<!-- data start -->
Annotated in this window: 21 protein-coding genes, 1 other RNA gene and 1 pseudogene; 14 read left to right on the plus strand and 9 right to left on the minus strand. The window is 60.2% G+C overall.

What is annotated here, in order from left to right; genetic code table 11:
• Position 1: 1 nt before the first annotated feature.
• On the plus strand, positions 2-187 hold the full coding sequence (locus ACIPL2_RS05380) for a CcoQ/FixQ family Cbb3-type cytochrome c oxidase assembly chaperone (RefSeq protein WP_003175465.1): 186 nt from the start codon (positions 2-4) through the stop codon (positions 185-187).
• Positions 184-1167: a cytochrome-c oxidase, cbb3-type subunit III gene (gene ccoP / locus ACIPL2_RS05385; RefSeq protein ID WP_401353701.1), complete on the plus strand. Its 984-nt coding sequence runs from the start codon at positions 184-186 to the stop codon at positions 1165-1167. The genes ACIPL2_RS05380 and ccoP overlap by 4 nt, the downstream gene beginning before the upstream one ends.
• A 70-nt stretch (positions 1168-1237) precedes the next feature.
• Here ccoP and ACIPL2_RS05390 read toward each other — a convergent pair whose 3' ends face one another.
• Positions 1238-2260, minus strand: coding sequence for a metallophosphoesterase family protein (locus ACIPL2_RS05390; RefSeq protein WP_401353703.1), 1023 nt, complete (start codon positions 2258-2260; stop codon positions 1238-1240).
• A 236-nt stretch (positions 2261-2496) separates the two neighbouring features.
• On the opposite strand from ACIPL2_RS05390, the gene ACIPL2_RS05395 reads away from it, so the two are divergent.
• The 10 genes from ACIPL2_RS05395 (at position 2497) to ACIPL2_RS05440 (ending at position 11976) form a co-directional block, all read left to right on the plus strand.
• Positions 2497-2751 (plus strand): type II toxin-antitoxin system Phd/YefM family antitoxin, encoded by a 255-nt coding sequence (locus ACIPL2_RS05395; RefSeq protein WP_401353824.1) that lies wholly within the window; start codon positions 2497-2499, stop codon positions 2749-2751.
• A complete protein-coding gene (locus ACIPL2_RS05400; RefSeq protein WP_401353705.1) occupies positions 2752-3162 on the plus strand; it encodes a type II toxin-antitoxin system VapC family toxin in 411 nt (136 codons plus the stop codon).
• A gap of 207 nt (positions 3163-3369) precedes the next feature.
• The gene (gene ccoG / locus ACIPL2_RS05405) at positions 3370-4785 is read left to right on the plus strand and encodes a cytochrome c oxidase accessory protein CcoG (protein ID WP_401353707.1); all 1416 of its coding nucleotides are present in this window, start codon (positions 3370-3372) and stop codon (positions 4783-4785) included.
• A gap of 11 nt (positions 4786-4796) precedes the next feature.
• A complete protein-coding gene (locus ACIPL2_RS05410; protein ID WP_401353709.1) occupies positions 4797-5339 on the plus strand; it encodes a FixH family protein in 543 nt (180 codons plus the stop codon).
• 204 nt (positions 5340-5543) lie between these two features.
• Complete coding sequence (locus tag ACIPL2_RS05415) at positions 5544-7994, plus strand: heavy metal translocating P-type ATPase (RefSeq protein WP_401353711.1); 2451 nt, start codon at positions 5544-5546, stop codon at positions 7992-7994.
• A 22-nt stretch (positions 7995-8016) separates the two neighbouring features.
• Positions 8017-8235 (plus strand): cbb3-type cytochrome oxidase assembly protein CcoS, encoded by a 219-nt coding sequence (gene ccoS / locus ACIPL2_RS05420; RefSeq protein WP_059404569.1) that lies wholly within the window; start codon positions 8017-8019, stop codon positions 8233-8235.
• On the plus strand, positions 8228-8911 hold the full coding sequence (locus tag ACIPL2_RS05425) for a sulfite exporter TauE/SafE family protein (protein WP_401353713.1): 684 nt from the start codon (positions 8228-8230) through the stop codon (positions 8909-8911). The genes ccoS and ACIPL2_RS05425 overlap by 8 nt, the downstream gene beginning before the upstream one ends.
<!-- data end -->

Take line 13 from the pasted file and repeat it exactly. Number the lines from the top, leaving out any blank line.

• A complete protein-coding gene (locus ACIPL2_RS05400; RefSeq protein WP_401353705.1) occupies positions 2752-3162 on the plus strand; it encodes a type II toxin-antitoxin system VapC family toxin in 411 nt (136 codons plus the stop codon).